So it appears that even though the PS will power up without a load resistor on a +5 wire, the voltages may not be within tolerance, while with a load resistor all voltages are within tolerance. So, a resistor it is!
I have not connected any lights to the power indicator wires, so I will repeat this test with them installed and see if that changes anything. For lights I have decided to try some Model Power light bulbs since I have a whole bunch of them, brand new (well, NOS), in both green and red. But that's for tomorrow.


Well-Known Member
flyboy -

This is a great topic and a nice video. Well done!

I converted an old PC power supply into general-purpose power supply about 20 years ago and was able to package everything inside the power supply case. I've used it for an endless variety of projects over the years. It delivers +12V, -12V, +5V, and +3.3V. Very handy for all sorts of electronic experimentation!


Like you, I found that a load on the +5V line was required for good regulation of the output voltages.

The warnings about the lethal voltages inside these power supplies are extremely important. There are internal voltages on the order of a few hundred volts inside a PC power supply. And yes, the capacitors in there will store the voltage for quite a while, even after the power supply is turned off.

- Jeff


Loveably weird
Nice work on that power supply, Jeff! That would be handy for all sorts electronics projects!
I tried using some small incandescent bulbs I had on hand for the standby and power good indicator lights. Both wires had a solid 5 volts through them with the on-off switch on. The red bulb I used for the standby indicator lit up quite nicely. The green bulb on the power good circuit would not light at all! I checked the voltages with the lights connected and the switch on. The standby was right at 5 volts, the power good was at .19 volts ( point one nine)! I found the white LED headlight from my UP #4439 project so I wired it onto the power good circuit in place of the bulb. It lit up nicely, and when I checked the voltage across the wires it was now at 1.9 volts. Yesterday I made a stop at Randy's Roundhouse, my local train store, and bought some Miniatronics 3 volt LED's. There were red, green, and yellow LED's all in the same package, along with limiting resistors for use with current over 3 volts. Since these were going to be used on a 5 volt circuit, I soldered a resistor to the positive (long leg or anode) and the negative to the ground wire. I plugged in the PS, turned on the switch, and

"Captain, there be lights here!" (Sorry, Mr. Scott.) I'm sure someone more knowledgeable about ATX power supplies can tell me why a bulb wouldn't work on the power good circuit, and why the voltage seemed to drop so dramatically.
I watched a video about repairing power supplies, and the host mentioned a glass Buss type fuse that can go bad. I opened up the old power supply I have and took a look inside. I did not see any type of replaceable fuse, but this didn't look good at all! :

I'm pretty sure that's not supposed to look like that! I think that power supply is down for the count!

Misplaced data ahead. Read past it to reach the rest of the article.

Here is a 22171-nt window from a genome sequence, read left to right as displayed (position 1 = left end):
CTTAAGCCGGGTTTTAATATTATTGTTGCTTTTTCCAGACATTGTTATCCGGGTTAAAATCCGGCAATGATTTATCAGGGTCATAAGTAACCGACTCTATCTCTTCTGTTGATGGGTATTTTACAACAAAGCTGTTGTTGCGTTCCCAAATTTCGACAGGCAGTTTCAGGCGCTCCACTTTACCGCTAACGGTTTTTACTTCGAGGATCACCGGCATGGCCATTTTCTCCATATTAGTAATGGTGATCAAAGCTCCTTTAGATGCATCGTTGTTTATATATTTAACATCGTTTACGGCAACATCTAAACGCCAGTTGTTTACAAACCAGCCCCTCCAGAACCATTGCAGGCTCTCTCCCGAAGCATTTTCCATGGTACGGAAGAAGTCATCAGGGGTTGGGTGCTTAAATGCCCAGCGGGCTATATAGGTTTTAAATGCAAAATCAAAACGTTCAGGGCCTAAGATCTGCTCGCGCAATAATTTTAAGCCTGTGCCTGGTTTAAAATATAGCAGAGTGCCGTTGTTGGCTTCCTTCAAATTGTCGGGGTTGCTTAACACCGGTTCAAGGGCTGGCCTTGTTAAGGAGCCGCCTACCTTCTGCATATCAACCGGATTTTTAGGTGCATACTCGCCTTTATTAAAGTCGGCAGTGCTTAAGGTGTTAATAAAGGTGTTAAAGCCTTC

The next step will be to start work on getting the double crossover set up with the Tortoise switch machine, but that will be posted in my build thread
Thanks for the nice comments! This has been a fun project!


Well-Known Member
It looks like something in that old power supply got abnormally hot. Probably not worth troubleshooting!

- Jeff


Well-Known Member
I often cringe when I hear about somebody using a PC power supply for anything other than it's intended use. In this case (no pun intended) you seem to be safe in all aspects, well done!


Loveably weird
I often cringe when I hear about somebody using a PC power supply for anything other than it's intended use. In this case (no pun intended) you seem to be safe in all aspects, well done!
Thank you! Electricity is not something to play around with if you don't know what you're doing. It could give you a very interesting hairdo.


Loveably weird
This afternoon I made a little stand for the PS. The base is an 18" long 1 x 10. The front panel is a piece of 1/4" plywood. All wood-to-wood joints are glued and screwed. Nothing is permanently fastened down yet. I bought a couple of 2 x 4" pieces of Velcro I plan to use to affix the case to the board. The terminal block will be screwed down.
I need to wait for a warmer day before I can take this outside to paint it. SWMBO (She Who Must Be Obeyed) doesn't like it when I paint things in the house.



Tower Operator
That 50 watt 'load' I have concerns that all it's doing is waster power creating a larger demand unnecessary on top of the additional heat (again wasted electricity). Those voltages shown seem to be well within tolerance AFAIC.
If some resistance is really needed, why not something much smaller, just to induce some type of 'load'?


Loveably weird
OK, time to wrap this up!
I painted the base and got everything fastened down where it's going to go. I have a Dymo LetraTag label maker, and one of the borders for labels is trains. So.......

The terminal block is held in place with some #8 wood screws, I might replace those with some #10's. The power supply has a couple pieces of Velcro attached to the bottom. It's not going anywhere. The LED's are just press fit into the holes, but it's a pretty snug fit.


Now, on to one of the other 936,542,718 projects awaiting my attention!
It seems like the hurryeder I go, the behinder I get!